In an alternative embodiment, the metal solution can first be added to the TiO2 suspension, but the pH should not fall below 9 preferably not below 10 and in particular not below 11. After that, the silicate solution is added and the pH subsequently lowered to below 9 and preferably below 8.

The process according to the invention is characterized by the fact that a gradient is produced in the distribution of the metal atoms within the SiO2 dense skin. If the silicate solution is added first, an initial layer of SiO2 forms on the surface of the TiO2 particles. This layer does not contain any significant quantity of the metal component. “No significant quantity” is understood to mean a quantity which does not modify the properties of the product and which has not been added on purpose. During the subsequent addition of the metal salt solution, further silica is precipitated together with the metal component on top of the first SiO2 layer to form a mixed layer of SiO2 and metal. Lowering the pH to below 9 after addition of the metal salt solution by means of a metal salt free acid results in the remainder of the silica becoming deposited on the particle surface.

The optical properties of the pigment, such as tinting strength, dispersing behavior etc., can be improved by means of the application of an additional hydrous aluminum oxide skin. The precipitation of an hydrous aluminum oxide skin of this kind can be carried out at a fixed pH in the range of 3.5 to 10.0 or with changing pH. Sodium aluminate, for example, is a good starting substance, and HCl is particularly suitable for adjusting the pH during precipitation of the hydrous aluminum oxide skin.

The dense skin on the particle surface of the pigments according to the invention contain 2.0 to 6.0% by weight, preferably 2.5 to 4.0% by weight SiO2, and 0.1 to 3.0% by weight, preferably 0.1 to 1.0% by weight metal, calculated as oxide and calculated on the total pigment. In a preferred embodiment, the particles are additionally coated with a layer of 0.1 to 6.0% by weight, preferably 1.0 to 4.0% by weight hydrous aluminum oxide, calculated as Al2O3.

EXAMPLES

The invention is described in greater detail with reference to the following examples, but without restricting the scope of the invention as a result.

The process according to the invention starts with a TiO2 base material produced by the chloride or sulfate process. A mixture of the base material types can also be used. TiO2 base material is understood to mean TiO2 particles which have not yet been post-treated. The photostability of the basic base material, which is determined by the crystal modification—rutile or anatase—of the base material and may be further enhanced by doping with substances like Al, Cr etc., defines the initial level of weather resistance of the pigment, which the process according to the invention aims to improve.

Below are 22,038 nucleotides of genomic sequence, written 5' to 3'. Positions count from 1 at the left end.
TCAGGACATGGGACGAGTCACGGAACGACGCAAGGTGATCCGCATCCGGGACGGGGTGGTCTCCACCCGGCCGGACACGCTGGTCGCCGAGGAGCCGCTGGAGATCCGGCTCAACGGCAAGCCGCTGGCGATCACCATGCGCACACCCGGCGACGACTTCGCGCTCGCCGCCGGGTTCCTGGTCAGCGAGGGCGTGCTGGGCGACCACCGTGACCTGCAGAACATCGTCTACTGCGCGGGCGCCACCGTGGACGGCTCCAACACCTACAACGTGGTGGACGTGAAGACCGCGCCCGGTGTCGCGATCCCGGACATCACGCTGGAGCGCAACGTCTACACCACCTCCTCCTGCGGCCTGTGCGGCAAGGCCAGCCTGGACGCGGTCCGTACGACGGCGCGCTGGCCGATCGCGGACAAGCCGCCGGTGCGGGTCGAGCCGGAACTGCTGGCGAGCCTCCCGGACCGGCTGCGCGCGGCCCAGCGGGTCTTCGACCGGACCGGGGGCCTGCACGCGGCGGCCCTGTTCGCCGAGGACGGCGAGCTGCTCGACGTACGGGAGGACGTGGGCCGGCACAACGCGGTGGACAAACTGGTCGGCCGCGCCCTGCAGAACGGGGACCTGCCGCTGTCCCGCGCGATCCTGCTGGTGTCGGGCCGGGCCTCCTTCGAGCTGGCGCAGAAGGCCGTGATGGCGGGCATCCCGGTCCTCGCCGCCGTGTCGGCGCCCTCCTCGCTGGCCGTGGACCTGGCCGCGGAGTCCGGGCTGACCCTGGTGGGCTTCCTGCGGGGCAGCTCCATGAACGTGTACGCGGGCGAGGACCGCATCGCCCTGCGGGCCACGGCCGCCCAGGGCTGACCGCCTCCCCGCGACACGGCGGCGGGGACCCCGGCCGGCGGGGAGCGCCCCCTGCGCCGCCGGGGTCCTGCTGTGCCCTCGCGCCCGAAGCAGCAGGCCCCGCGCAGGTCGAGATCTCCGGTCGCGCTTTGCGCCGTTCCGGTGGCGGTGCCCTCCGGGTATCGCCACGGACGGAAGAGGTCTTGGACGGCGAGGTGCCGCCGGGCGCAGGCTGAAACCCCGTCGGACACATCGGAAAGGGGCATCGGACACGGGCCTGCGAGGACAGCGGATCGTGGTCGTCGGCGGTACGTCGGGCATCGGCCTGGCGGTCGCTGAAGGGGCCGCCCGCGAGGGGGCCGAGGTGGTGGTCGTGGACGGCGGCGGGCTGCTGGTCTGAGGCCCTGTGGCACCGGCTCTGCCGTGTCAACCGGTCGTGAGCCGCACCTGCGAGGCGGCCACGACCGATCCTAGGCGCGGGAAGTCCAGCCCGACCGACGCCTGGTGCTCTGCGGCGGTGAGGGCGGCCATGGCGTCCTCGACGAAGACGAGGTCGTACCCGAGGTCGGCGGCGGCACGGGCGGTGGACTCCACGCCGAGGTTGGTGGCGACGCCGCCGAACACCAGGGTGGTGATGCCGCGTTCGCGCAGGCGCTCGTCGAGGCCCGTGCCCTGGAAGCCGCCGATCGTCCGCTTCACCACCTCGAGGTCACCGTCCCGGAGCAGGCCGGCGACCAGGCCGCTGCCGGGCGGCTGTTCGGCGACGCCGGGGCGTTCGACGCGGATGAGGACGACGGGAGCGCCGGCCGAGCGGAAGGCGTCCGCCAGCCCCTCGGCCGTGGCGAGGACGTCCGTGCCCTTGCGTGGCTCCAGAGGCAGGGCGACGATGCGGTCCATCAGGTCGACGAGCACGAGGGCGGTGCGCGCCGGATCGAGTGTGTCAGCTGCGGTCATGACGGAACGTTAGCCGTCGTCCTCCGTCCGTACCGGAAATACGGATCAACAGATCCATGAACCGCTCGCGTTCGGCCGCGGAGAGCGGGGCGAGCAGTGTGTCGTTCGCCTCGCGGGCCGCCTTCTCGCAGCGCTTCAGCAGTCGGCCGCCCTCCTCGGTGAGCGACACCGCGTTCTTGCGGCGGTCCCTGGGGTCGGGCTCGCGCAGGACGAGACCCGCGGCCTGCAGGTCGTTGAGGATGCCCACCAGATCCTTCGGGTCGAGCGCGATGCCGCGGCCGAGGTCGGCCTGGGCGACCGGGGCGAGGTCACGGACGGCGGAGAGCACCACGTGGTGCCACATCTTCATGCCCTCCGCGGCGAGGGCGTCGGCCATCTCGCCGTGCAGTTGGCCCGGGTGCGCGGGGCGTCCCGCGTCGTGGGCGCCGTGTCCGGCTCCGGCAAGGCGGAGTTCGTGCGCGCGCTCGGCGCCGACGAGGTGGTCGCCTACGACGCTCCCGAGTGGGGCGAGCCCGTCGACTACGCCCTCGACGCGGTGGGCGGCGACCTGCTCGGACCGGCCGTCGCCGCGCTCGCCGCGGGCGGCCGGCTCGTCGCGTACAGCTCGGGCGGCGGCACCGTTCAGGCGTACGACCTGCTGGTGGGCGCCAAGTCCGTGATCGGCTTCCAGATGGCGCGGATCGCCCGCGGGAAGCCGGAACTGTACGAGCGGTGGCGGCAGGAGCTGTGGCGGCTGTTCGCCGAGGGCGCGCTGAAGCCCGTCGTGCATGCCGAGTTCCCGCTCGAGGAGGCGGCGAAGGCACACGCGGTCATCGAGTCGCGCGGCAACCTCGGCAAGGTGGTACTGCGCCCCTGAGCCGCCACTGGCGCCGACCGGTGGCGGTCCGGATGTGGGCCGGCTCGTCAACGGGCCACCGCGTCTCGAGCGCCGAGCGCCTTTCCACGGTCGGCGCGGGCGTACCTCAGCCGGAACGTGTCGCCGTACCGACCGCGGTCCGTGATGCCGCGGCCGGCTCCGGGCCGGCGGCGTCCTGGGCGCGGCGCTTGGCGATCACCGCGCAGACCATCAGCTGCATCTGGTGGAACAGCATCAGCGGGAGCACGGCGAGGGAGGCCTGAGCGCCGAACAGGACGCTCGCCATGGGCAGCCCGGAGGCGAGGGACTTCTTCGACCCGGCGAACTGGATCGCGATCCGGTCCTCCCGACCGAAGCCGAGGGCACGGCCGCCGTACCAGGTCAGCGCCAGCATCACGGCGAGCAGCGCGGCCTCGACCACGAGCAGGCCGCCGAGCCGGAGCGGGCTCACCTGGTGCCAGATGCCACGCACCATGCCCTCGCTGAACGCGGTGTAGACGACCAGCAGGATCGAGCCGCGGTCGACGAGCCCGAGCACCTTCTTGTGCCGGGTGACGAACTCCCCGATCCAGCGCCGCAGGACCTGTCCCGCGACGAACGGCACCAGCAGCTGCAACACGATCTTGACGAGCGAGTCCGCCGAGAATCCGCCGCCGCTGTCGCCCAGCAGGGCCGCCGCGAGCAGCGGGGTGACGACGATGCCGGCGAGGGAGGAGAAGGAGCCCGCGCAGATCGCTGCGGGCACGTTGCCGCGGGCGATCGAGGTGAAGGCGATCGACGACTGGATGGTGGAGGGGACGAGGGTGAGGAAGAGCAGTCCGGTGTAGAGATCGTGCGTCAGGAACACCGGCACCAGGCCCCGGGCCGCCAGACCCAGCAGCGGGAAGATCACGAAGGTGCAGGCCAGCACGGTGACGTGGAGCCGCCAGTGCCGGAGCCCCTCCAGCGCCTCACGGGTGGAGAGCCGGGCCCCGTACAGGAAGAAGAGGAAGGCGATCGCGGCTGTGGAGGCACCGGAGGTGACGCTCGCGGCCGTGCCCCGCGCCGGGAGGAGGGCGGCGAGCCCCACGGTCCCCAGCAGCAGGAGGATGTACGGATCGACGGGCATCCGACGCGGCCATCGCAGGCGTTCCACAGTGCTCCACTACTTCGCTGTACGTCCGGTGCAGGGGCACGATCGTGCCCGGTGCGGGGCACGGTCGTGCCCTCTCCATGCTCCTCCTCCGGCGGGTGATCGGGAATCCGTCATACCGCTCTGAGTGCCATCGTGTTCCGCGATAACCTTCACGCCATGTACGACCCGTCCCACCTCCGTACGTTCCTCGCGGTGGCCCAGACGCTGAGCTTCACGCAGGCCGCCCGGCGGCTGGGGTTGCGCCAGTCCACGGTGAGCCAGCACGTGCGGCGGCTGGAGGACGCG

The base material may initially be ground, e.g. in a wet grinding process. A dispersing agent, which can be a polyphosphate, polyacrylate or any other dispersing agent known to a person skilled in the art, is preferably added during wet grinding.

The pH of the starting suspension is adjusted with acid (e.g. HCl) or alkali (e.g. NaOH) to a pH of at least 9, in a preferred embodiment to at least 10 and in a particularly preferred embodiment to at least 11.

Example 1

A wet-ground rutile TiO2 suspension from the chloride process containing 5 kg base material with a concentration of 350 g/L is heated to 80° C. and set to a pH of 11.5 with NaOH. 3.0% by weight SiO2 in the form of potassium silicate is added within 30 minutes. After a retention time of 10 minutes, the pH is lowered to 4 within 150 minutes through the addition of HCl. After stirring for 10 minutes, 3.0% by weight Al2O3 in the form of sodium aluminate is added together with HCl within 30 minutes so that the pH remains constant at approx. 4 during this parallel addition.

The pH of the suspension is set to 6.5 to 7 through NaOH and the material is then filtered, washed and dried as normal in practice, and comminuted with a steam jet mill with the addition of TMP (trimethylolpropane).

Example 2

A wet-ground rutile TiO2 suspension from the chloride process containing 5 kg base material with a concentration of 350 g/L is heated to 80° C. and set to a pH of 11.5 with NaOH. 3.0% by weight SiO2 in the form of potassium silicate is added within 30 minutes. After a retention time of 10 minutes, the pH is lowered to 4 within 150 minutes through the addition of 0.2% by weight TiO2 in the form of titanium oxychloride together with HCl. Treatment continues as described in Example 1.

Example 3

As Example 2, except that 0.4% by weight TiO2 is added in the form of titanium oxychloride.

Example 4

As Example 2, except that 0.6% by weight TiO2 is added in the form of titanium oxychloride.

TABLE 1